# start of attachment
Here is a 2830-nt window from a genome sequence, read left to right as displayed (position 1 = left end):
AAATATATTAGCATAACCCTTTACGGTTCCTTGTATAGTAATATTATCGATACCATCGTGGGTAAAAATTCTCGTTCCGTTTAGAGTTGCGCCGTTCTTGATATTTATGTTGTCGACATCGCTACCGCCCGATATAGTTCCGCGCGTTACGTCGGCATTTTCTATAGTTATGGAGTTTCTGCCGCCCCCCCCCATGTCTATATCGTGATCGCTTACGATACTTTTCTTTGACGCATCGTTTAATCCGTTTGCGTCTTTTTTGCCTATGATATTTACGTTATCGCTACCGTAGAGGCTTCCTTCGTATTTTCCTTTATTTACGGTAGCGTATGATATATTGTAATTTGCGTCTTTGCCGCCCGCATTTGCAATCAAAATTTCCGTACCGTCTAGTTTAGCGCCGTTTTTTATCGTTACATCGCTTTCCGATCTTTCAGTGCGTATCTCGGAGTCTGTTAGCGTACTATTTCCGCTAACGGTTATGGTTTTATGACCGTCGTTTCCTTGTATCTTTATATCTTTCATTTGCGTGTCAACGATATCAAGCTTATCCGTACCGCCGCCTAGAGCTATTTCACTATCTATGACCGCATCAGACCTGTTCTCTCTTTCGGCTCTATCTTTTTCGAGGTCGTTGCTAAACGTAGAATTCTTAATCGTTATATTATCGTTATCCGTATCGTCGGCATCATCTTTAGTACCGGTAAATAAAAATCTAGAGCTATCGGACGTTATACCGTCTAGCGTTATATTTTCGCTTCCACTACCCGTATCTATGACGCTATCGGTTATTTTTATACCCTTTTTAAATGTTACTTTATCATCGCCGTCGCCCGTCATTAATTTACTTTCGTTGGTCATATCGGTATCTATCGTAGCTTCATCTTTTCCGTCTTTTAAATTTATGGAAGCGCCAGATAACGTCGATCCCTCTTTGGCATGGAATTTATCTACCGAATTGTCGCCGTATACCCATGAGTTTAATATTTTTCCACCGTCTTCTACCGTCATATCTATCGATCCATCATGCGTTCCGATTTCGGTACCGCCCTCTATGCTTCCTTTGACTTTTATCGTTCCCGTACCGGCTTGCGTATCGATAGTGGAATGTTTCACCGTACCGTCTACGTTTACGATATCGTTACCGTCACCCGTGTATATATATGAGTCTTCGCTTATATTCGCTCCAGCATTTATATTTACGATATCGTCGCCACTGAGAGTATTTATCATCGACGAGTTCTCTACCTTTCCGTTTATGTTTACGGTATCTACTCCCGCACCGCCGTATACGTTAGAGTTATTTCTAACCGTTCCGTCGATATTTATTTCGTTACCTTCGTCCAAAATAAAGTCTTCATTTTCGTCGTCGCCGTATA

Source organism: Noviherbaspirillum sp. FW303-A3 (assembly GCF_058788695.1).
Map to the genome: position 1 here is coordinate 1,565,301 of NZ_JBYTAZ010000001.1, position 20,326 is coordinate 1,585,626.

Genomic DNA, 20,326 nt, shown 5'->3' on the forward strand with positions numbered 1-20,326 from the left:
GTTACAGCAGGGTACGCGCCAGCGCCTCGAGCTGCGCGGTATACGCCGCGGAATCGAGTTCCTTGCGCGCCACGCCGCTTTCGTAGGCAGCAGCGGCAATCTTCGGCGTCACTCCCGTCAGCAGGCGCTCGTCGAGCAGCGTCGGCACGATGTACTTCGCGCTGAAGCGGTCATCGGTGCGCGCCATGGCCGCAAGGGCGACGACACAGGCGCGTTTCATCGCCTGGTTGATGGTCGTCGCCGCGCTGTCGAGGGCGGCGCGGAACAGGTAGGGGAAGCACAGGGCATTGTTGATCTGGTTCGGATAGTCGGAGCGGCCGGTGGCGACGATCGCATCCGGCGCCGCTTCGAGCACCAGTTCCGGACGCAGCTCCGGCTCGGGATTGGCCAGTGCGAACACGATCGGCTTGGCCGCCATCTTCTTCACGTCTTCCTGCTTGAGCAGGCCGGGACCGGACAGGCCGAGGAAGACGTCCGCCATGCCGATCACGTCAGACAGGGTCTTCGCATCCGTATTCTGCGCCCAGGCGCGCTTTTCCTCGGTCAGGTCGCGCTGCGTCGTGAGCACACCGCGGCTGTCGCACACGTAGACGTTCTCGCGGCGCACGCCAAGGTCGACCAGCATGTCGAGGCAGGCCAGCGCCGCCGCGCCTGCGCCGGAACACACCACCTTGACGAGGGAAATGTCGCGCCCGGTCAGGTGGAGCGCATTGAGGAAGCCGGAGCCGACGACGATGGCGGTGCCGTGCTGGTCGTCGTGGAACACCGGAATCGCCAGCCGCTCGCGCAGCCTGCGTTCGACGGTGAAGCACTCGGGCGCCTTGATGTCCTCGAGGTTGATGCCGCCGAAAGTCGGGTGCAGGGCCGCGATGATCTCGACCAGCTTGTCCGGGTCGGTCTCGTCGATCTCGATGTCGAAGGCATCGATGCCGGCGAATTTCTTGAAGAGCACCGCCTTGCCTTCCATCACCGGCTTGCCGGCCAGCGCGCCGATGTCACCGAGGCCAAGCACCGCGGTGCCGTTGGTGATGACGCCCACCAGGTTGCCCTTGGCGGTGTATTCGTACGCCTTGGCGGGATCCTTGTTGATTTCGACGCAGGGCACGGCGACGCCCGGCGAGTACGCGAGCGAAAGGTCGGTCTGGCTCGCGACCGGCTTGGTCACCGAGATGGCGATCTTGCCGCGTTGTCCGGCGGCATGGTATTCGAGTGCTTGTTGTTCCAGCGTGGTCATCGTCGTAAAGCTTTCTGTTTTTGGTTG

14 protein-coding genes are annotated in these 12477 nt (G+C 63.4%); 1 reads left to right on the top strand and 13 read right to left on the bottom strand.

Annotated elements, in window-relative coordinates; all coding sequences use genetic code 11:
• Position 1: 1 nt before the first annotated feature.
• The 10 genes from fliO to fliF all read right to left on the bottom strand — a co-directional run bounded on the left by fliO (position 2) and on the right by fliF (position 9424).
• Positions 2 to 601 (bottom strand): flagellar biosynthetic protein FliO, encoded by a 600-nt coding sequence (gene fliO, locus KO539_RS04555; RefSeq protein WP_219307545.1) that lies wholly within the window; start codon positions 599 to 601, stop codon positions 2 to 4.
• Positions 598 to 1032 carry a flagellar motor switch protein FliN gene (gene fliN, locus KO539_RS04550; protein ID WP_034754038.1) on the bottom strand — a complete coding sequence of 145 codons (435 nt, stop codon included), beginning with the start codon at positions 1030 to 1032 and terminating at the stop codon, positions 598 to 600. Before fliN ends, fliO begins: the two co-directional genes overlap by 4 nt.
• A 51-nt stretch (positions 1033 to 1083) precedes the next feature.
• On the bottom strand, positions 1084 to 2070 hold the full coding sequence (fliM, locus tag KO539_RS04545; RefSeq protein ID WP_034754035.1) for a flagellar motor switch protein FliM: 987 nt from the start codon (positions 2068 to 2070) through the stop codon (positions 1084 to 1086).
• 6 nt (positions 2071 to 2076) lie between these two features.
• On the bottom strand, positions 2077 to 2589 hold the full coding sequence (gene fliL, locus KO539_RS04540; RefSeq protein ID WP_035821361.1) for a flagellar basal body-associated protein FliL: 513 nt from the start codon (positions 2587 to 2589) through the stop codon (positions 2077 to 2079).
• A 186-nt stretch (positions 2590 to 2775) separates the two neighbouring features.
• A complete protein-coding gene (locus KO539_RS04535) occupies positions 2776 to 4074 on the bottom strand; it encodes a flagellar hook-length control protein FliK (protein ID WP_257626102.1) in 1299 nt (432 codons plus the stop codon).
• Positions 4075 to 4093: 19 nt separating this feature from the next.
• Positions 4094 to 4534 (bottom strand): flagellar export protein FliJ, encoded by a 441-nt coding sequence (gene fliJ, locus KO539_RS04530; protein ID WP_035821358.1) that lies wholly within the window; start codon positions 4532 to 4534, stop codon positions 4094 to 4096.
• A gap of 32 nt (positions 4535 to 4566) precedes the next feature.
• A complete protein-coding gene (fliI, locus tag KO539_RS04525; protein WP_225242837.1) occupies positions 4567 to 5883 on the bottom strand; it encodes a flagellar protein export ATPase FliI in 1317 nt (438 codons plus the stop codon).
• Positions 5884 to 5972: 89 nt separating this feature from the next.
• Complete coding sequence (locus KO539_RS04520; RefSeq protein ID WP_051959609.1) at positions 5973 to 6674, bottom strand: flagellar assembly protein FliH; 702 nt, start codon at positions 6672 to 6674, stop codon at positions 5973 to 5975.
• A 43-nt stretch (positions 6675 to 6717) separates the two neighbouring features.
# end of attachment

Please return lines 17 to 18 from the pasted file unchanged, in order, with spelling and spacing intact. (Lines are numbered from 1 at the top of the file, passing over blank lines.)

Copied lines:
• A 186-nt stretch (positions 2590 to 2775) separates the two neighbouring features.
• A complete protein-coding gene (locus KO539_RS04535) occupies positions 2776 to 4074 on the bottom strand; it encodes a flagellar hook-length control protein FliK (protein ID WP_257626102.1) in 1299 nt (432 codons plus the stop codon).